Dmitri Hvorostovsky: The World’s Leading Baritone?
Now just into his 50s, Dmitri Hvorostovsky is at the peak of his career. Recognized by his long, flowing silver hair, glittering jewellery and tight-fitting suits, he certainly looks the part as the most charismatic Russian singer of his generation. His vocal performance and stage presence combine to considerable musical and dramatic effect. He was cast in People magazine's 50 most beautiful people, a rare occurrence for a classical musician. He is known for his long-breathed, far-reaching phrases, his dark brooding smoky timbre, his incomparable legato, breath control and virile sound which make for a distinctive voice and place him at the forefront of leading baritones in the world today.
Dmitri Hvorostovsky performs regularly on the prestigious concert stages and opera houses of North America, Europe and Asia and is also in great demand for recitals and concerts. His opera repertoire stretches far and wide apart from Verdi, Caccini and Handel to Shostakovich, Sviridov, Mozart to Prokofiev. Roles for which he is most noted include Count di Luna in Il Trovatore, Posa in Don Carlo, Rigoletto, Prince Yeletsky in The Queen of Spades and the title role in Eugene Onegin. Recent additions to his repertoire include Renato in Un Ballo in Maschera and the title role of Simon Boccanegra.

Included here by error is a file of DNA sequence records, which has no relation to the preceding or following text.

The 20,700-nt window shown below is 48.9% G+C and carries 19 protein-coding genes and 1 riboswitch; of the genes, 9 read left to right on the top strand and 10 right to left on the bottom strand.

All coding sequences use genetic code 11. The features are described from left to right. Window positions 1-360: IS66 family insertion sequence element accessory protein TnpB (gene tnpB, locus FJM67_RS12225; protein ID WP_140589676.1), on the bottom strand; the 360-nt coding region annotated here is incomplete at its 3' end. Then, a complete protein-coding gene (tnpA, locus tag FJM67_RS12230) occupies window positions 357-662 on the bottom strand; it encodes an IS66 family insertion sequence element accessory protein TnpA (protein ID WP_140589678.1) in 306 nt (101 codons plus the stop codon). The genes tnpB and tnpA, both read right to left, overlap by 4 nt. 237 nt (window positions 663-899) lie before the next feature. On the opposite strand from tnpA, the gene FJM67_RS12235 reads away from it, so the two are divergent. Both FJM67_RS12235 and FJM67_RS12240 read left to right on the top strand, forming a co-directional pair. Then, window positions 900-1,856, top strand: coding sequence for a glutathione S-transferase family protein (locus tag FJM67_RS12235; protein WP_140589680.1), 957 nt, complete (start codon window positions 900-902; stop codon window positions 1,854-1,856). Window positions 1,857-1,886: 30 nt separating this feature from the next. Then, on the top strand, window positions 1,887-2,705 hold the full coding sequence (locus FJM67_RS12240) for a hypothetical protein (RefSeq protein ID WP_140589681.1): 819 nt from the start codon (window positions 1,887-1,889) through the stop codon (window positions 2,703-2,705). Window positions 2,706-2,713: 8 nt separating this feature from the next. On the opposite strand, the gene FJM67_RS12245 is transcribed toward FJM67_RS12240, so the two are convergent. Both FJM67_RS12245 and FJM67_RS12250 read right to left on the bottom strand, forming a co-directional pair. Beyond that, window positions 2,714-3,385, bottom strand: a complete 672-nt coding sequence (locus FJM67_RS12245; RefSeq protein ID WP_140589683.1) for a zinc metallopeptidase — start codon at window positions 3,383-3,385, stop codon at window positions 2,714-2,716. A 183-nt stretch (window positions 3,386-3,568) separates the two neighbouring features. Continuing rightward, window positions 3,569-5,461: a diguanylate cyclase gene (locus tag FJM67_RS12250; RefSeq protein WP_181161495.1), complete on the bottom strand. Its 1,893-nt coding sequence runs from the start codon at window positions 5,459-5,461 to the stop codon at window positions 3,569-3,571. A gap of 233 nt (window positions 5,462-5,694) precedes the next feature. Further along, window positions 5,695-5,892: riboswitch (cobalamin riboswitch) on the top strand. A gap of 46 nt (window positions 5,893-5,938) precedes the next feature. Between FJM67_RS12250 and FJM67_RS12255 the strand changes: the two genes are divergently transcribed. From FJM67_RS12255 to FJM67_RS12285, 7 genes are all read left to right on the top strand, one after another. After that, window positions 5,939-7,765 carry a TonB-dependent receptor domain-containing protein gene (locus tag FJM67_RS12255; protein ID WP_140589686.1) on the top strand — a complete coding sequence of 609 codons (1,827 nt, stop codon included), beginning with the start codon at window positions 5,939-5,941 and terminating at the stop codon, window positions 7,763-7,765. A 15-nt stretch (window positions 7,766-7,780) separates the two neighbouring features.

Hvorostovsky was born in Krasnoyarsk in Siberia. He studied at the Krasnoyarsk School of Arts under Yekatherina Yofel and made his debut at Krasnoyarsk Opera House. He went on to win First Prize at both the Russian Glinka Competition in 1987 and the Toulouse Singing Competition in 1988. In 1989 he won the BBC Cardiff Singer of the World competition, beating local favorite Bryn Terfel in the final round. His international concert recitals began immediately (London debut, 1989; New York 1990). He has since sung at virtually every major opera house, including the Metropolitan Opera (debut 1995), the Royal Opera House at Covent Garden, the Berlin State Opera, La Scala and the Vienna State Opera.
In recent years Hvorostovsky's stage repertoire has almost entirely consisted of Verdi operas such as Un ballo in maschera, La traviata and Simon Boccanegra. In 2009 he appeared in Il trovatore in a David McVicar production at the Metropolitan Opera with Sondra Radvanovsky. He is especially renowned for his portrayal of the title character in Tchaikovsky's Eugene Onegin.
It is now 25 years since the unforgettable night when Dmitri Hvorostovsky won the 1989 final of Cardiff Singer of the World, beating Bryn Terfel, who came away with the Lieder prize. That battle of the giants launched two careers at the highest level.
By Ian Renner, cultural aficionado